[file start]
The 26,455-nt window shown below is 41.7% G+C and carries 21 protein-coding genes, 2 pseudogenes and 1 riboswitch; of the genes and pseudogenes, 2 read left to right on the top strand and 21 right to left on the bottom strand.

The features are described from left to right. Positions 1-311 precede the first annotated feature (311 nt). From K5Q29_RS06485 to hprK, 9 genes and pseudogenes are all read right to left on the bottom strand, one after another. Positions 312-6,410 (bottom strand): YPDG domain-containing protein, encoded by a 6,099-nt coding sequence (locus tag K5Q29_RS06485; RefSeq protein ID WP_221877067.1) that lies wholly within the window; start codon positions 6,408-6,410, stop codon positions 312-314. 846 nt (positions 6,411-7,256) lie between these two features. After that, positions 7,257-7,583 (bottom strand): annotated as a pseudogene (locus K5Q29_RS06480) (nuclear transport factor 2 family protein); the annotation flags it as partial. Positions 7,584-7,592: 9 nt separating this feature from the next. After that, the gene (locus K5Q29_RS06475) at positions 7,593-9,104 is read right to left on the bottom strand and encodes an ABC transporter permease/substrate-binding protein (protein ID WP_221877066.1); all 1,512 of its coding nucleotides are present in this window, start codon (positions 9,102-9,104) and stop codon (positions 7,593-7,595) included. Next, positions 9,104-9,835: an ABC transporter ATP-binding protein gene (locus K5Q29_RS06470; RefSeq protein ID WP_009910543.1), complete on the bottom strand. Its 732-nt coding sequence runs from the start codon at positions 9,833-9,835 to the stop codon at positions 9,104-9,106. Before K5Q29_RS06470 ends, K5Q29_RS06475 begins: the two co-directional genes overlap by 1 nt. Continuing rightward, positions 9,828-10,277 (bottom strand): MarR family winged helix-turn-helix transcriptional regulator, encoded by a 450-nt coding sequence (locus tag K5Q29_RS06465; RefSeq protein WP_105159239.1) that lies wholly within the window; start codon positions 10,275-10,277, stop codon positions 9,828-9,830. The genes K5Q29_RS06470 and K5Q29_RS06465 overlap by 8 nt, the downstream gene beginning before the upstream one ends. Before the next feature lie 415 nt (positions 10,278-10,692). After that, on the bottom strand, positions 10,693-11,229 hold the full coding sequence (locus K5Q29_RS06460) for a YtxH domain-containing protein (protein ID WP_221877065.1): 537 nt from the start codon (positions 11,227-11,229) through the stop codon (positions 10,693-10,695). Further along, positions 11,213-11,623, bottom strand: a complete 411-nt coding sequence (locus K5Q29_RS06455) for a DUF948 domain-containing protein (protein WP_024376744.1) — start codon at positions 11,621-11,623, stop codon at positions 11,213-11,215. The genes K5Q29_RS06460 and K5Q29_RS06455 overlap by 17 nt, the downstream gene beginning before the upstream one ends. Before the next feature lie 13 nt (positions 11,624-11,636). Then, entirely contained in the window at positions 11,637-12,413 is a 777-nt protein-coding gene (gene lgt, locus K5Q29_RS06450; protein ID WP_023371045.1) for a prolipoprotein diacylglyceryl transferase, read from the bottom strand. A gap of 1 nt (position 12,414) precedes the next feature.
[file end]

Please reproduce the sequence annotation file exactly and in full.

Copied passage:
The 26,455-nt window shown below is 41.7% G+C and carries 21 protein-coding genes, 2 pseudogenes and 1 riboswitch; of the genes and pseudogenes, 2 read left to right on the top strand and 21 right to left on the bottom strand.

The features are described from left to right. Positions 1-311 precede the first annotated feature (311 nt). From K5Q29_RS06485 to hprK, 9 genes and pseudogenes are all read right to left on the bottom strand, one after another. Positions 312-6,410 (bottom strand): YPDG domain-containing protein, encoded by a 6,099-nt coding sequence (locus tag K5Q29_RS06485; RefSeq protein ID WP_221877067.1) that lies wholly within the window; start codon positions 6,408-6,410, stop codon positions 312-314. 846 nt (positions 6,411-7,256) lie between these two features. After that, positions 7,257-7,583 (bottom strand): annotated as a pseudogene (locus K5Q29_RS06480) (nuclear transport factor 2 family protein); the annotation flags it as partial. Positions 7,584-7,592: 9 nt separating this feature from the next. After that, the gene (locus K5Q29_RS06475) at positions 7,593-9,104 is read right to left on the bottom strand and encodes an ABC transporter permease/substrate-binding protein (protein ID WP_221877066.1); all 1,512 of its coding nucleotides are present in this window, start codon (positions 9,102-9,104) and stop codon (positions 7,593-7,595) included. Next, positions 9,104-9,835: an ABC transporter ATP-binding protein gene (locus K5Q29_RS06470; RefSeq protein ID WP_009910543.1), complete on the bottom strand. Its 732-nt coding sequence runs from the start codon at positions 9,833-9,835 to the stop codon at positions 9,104-9,106. Before K5Q29_RS06470 ends, K5Q29_RS06475 begins: the two co-directional genes overlap by 1 nt. Continuing rightward, positions 9,828-10,277 (bottom strand): MarR family winged helix-turn-helix transcriptional regulator, encoded by a 450-nt coding sequence (locus tag K5Q29_RS06465; RefSeq protein WP_105159239.1) that lies wholly within the window; start codon positions 10,275-10,277, stop codon positions 9,828-9,830. The genes K5Q29_RS06470 and K5Q29_RS06465 overlap by 8 nt, the downstream gene beginning before the upstream one ends. Before the next feature lie 415 nt (positions 10,278-10,692). After that, on the bottom strand, positions 10,693-11,229 hold the full coding sequence (locus K5Q29_RS06460) for a YtxH domain-containing protein (protein ID WP_221877065.1): 537 nt from the start codon (positions 11,227-11,229) through the stop codon (positions 10,693-10,695). Further along, positions 11,213-11,623, bottom strand: a complete 411-nt coding sequence (locus K5Q29_RS06455) for a DUF948 domain-containing protein (protein WP_024376744.1) — start codon at positions 11,621-11,623, stop codon at positions 11,213-11,215. The genes K5Q29_RS06460 and K5Q29_RS06455 overlap by 17 nt, the downstream gene beginning before the upstream one ends. Before the next feature lie 13 nt (positions 11,624-11,636). Then, entirely contained in the window at positions 11,637-12,413 is a 777-nt protein-coding gene (gene lgt, locus K5Q29_RS06450; protein ID WP_023371045.1) for a prolipoprotein diacylglyceryl transferase, read from the bottom strand. A gap of 1 nt (position 12,414) precedes the next feature.